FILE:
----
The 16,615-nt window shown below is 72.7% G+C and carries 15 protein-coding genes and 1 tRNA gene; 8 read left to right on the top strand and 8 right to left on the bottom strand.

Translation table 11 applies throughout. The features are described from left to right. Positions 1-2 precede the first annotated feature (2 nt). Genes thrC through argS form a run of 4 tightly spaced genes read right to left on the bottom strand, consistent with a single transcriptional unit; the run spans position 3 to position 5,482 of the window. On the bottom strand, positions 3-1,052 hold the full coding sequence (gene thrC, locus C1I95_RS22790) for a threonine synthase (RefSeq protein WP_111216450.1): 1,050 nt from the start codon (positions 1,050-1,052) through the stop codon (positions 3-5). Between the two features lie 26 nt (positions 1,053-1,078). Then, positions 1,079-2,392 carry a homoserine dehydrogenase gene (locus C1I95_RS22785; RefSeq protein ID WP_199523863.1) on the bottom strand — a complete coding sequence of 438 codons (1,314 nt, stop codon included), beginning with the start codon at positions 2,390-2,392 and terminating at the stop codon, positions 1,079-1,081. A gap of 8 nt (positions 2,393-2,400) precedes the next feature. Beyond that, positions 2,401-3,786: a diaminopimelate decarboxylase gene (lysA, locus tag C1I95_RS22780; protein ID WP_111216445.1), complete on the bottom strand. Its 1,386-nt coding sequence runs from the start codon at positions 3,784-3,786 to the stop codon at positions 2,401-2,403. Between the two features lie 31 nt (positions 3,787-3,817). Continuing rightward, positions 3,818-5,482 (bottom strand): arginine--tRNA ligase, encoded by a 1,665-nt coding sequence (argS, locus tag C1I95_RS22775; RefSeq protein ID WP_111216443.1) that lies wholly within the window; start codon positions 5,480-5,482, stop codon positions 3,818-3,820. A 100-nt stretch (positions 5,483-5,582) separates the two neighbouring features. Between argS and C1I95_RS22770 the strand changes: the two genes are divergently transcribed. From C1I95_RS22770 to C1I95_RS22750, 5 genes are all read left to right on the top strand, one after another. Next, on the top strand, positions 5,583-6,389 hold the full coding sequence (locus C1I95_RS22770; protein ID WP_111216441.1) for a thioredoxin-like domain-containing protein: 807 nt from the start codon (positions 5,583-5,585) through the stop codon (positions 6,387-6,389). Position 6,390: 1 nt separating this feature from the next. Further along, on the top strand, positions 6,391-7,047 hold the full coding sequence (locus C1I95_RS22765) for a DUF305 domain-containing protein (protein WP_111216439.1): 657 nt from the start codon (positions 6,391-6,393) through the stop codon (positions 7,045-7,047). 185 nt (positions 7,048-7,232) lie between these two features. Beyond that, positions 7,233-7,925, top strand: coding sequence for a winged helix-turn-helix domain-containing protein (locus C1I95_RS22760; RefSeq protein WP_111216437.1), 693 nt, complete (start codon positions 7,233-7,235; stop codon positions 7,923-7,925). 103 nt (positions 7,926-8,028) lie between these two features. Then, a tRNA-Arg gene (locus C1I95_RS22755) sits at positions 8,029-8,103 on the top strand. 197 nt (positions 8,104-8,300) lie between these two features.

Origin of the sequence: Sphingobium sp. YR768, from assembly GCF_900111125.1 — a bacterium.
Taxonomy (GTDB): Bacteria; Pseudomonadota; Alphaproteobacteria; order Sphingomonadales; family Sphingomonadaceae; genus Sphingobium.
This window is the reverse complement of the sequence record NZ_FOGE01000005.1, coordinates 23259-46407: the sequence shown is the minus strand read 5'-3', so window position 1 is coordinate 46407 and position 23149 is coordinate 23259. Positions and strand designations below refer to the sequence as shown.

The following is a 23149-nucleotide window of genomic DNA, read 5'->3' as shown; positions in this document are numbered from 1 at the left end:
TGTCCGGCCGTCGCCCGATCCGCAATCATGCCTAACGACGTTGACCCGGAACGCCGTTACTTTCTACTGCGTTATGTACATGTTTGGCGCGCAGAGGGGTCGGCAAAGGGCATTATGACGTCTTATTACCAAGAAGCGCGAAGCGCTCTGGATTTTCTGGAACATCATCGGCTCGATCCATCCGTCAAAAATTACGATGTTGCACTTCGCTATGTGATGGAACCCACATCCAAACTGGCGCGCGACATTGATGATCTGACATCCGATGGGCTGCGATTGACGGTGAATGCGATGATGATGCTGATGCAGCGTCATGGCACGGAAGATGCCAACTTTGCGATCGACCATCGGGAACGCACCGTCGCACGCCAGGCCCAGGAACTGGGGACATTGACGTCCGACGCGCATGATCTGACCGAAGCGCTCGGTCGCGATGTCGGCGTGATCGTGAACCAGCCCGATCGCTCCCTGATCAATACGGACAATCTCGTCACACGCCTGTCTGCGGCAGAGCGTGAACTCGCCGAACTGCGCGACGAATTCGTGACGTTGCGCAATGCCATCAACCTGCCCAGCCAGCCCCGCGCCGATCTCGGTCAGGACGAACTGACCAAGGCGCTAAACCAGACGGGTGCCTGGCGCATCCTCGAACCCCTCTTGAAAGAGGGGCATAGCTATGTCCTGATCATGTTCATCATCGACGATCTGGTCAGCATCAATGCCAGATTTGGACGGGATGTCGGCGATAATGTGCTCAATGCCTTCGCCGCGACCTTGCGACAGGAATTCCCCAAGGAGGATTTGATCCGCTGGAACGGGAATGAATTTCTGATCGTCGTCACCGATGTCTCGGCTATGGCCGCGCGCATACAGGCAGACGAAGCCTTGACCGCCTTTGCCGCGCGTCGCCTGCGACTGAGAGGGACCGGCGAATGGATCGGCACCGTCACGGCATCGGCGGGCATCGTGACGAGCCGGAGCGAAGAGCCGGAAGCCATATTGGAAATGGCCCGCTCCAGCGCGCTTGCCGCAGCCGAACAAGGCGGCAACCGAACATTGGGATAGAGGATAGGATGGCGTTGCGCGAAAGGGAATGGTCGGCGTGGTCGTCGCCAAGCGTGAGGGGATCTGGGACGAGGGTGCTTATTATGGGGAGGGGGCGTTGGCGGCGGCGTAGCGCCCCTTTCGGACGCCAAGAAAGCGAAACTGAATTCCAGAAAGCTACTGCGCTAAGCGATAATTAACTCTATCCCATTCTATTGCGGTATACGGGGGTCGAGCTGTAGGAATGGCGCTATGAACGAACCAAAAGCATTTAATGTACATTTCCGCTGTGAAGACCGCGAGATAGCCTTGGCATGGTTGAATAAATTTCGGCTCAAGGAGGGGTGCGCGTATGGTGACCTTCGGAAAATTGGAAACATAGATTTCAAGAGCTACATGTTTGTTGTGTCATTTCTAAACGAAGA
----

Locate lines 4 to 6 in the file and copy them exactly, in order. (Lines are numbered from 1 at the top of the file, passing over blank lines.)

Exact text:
Taxonomy (GTDB): Bacteria; Pseudomonadota; Alphaproteobacteria; order Sphingomonadales; family Sphingomonadaceae; genus Sphingobium.
This window is the reverse complement of the sequence record NZ_FOGE01000005.1, coordinates 23259-46407: the sequence shown is the minus strand read 5'-3', so window position 1 is coordinate 46407 and position 23149 is coordinate 23259. Positions and strand designations below refer to the sequence as shown.

The following is a 23149-nucleotide window of genomic DNA, read 5'->3' as shown; positions in this document are numbered from 1 at the left end: